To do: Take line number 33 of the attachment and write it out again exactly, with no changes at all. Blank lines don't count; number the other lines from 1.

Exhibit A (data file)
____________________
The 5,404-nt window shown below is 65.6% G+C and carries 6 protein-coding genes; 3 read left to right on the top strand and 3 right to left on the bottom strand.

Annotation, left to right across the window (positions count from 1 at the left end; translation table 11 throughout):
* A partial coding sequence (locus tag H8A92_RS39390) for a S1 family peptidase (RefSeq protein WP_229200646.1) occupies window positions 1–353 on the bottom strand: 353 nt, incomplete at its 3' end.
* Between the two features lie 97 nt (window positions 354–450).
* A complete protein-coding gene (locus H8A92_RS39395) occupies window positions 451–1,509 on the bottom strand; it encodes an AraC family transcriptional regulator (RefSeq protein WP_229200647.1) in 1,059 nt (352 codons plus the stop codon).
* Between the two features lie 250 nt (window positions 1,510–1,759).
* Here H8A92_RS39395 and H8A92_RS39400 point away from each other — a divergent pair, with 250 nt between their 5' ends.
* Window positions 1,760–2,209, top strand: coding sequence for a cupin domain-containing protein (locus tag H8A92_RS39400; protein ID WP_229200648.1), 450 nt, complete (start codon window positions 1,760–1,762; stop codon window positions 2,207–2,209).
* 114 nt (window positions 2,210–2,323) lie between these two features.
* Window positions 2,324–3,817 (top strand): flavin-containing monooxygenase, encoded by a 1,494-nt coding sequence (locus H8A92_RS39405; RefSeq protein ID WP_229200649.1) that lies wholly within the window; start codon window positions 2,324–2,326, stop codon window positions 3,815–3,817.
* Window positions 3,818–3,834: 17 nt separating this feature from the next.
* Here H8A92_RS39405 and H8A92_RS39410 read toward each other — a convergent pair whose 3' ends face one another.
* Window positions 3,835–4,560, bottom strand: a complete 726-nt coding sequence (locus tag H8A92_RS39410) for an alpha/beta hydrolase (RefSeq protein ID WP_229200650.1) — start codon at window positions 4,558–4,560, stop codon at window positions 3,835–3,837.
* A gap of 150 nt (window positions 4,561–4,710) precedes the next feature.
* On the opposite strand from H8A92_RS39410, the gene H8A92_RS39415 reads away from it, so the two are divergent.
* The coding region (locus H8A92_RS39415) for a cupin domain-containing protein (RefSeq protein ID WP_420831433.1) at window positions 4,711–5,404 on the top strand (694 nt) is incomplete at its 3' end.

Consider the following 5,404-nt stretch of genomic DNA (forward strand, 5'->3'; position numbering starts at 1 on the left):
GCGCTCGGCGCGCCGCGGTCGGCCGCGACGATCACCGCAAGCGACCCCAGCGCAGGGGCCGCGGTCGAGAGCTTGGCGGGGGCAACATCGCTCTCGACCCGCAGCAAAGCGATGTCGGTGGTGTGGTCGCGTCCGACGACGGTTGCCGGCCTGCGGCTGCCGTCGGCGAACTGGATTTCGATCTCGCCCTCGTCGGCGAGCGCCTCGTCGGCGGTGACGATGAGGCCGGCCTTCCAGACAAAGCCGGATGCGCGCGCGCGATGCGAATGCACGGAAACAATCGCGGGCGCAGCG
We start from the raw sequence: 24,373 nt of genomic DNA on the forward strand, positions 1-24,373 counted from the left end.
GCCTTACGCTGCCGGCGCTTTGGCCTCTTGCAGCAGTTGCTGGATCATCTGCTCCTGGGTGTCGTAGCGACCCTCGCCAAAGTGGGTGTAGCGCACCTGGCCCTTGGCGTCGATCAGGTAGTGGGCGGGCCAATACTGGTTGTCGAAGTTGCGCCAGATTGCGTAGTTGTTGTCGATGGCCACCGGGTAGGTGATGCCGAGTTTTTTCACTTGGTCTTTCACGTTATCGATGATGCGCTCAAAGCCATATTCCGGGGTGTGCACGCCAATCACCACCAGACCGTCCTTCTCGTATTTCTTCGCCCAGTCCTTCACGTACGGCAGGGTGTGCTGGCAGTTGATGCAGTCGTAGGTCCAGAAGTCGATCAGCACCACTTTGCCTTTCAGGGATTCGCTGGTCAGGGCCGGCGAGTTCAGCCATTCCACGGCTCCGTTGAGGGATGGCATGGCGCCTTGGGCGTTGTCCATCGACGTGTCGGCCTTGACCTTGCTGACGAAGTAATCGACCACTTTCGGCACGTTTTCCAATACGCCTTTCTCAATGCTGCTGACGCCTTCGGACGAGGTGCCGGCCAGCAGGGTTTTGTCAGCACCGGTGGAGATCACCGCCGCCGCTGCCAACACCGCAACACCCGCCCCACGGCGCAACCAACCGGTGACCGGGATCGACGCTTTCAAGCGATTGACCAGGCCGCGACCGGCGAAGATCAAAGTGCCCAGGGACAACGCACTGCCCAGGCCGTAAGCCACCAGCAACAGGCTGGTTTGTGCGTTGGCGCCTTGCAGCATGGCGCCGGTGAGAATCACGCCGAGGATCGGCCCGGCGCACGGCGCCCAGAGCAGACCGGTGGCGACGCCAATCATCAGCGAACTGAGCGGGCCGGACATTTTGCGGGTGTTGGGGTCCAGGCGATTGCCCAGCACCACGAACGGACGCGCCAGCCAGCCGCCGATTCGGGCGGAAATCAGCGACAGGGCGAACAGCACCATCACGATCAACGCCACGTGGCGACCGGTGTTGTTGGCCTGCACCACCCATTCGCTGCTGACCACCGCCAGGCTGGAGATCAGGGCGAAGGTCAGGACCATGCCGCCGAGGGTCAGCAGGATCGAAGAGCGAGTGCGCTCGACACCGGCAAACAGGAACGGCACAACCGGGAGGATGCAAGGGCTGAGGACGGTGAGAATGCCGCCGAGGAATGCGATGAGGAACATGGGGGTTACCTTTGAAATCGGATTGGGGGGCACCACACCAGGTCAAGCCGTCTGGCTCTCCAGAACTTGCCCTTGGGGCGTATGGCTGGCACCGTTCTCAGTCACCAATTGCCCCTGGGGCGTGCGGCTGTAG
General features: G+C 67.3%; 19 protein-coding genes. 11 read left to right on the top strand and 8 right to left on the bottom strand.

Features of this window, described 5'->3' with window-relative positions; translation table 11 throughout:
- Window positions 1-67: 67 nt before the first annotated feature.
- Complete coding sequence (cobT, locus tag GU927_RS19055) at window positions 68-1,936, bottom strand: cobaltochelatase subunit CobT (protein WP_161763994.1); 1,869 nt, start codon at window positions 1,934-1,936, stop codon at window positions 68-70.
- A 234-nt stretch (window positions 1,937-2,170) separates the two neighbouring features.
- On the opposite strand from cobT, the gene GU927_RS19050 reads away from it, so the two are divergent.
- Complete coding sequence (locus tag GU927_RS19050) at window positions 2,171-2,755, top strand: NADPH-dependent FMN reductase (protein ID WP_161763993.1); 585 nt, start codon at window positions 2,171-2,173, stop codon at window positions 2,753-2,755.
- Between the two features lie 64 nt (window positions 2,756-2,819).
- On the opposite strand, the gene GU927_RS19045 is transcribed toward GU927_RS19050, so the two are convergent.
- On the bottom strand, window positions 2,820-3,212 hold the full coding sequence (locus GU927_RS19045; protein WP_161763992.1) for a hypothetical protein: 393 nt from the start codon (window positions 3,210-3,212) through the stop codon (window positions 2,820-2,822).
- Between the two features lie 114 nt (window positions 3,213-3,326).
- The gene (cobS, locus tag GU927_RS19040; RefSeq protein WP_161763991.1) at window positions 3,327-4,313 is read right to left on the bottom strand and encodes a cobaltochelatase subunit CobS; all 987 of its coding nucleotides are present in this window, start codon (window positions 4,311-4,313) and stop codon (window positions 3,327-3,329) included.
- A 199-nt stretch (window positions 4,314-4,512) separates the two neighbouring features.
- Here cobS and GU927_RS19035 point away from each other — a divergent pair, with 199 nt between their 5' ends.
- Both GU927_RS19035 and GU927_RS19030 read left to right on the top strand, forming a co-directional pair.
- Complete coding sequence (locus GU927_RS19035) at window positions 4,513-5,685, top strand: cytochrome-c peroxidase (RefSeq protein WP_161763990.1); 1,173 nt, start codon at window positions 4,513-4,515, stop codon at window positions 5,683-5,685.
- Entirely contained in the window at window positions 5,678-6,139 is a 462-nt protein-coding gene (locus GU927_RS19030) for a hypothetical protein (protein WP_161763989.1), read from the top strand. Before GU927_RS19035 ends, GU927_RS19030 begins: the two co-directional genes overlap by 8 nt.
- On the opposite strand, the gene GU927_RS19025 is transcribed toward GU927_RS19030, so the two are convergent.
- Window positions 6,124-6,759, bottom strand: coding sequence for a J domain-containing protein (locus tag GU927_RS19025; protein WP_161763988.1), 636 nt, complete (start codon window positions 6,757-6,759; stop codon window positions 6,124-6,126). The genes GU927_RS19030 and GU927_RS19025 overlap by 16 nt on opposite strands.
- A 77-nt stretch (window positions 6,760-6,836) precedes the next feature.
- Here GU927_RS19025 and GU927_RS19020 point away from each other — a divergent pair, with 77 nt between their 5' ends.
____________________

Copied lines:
- A 199-nt stretch (window positions 4,314-4,512) separates the two neighbouring features.